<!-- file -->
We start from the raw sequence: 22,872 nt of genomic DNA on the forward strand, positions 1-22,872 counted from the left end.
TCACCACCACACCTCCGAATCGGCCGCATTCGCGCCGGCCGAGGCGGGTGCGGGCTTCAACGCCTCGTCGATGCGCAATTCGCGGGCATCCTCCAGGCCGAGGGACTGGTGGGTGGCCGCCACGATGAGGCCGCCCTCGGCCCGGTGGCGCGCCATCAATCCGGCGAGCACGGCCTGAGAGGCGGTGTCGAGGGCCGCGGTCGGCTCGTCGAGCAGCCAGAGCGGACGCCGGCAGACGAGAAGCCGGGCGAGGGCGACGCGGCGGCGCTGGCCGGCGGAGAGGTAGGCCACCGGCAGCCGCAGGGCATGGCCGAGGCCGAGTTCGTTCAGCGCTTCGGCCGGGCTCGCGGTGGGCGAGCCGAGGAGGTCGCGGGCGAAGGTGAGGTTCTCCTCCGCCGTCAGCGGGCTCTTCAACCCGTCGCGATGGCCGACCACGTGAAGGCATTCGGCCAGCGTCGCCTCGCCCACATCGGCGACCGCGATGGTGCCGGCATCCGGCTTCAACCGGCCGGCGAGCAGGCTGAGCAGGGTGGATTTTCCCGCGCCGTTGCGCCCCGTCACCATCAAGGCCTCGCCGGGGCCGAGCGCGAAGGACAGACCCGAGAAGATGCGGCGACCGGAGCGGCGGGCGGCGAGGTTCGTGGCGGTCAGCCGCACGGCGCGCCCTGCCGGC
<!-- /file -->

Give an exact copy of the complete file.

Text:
We start from the raw sequence: 22,872 nt of genomic DNA on the forward strand, positions 1-22,872 counted from the left end.
TCACCACCACACCTCCGAATCGGCCGCATTCGCGCCGGCCGAGGCGGGTGCGGGCTTCAACGCCTCGTCGATGCGCAATTCGCGGGCATCCTCCAGGCCGAGGGACTGGTGGGTGGCCGCCACGATGAGGCCGCCCTCGGCCCGGTGGCGCGCCATCAATCCGGCGAGCACGGCCTGAGAGGCGGTGTCGAGGGCCGCGGTCGGCTCGTCGAGCAGCCAGAGCGGACGCCGGCAGACGAGAAGCCGGGCGAGGGCGACGCGGCGGCGCTGGCCGGCGGAGAGGTAGGCCACCGGCAGCCGCAGGGCATGGCCGAGGCCGAGTTCGTTCAGCGCTTCGGCCGGGCTCGCGGTGGGCGAGCCGAGGAGGTCGCGGGCGAAGGTGAGGTTCTCCTCCGCCGTCAGCGGGCTCTTCAACCCGTCGCGATGGCCGACCACGTGAAGGCATTCGGCCAGCGTCGCCTCGCCCACATCGGCGACCGCGATGGTGCCGGCATCCGGCTTCAACCGGCCGGCGAGCAGGCTGAGCAGGGTGGATTTTCCCGCGCCGTTGCGCCCCGTCACCATCAAGGCCTCGCCGGGGCCGAGCGCGAAGGACAGACCCGAGAAGATGCGGCGACCGGAGCGGCGGGCGGCGAGGTTCGTGGCGGTCAGCCGCACGGCGCGCCCTGCCGGC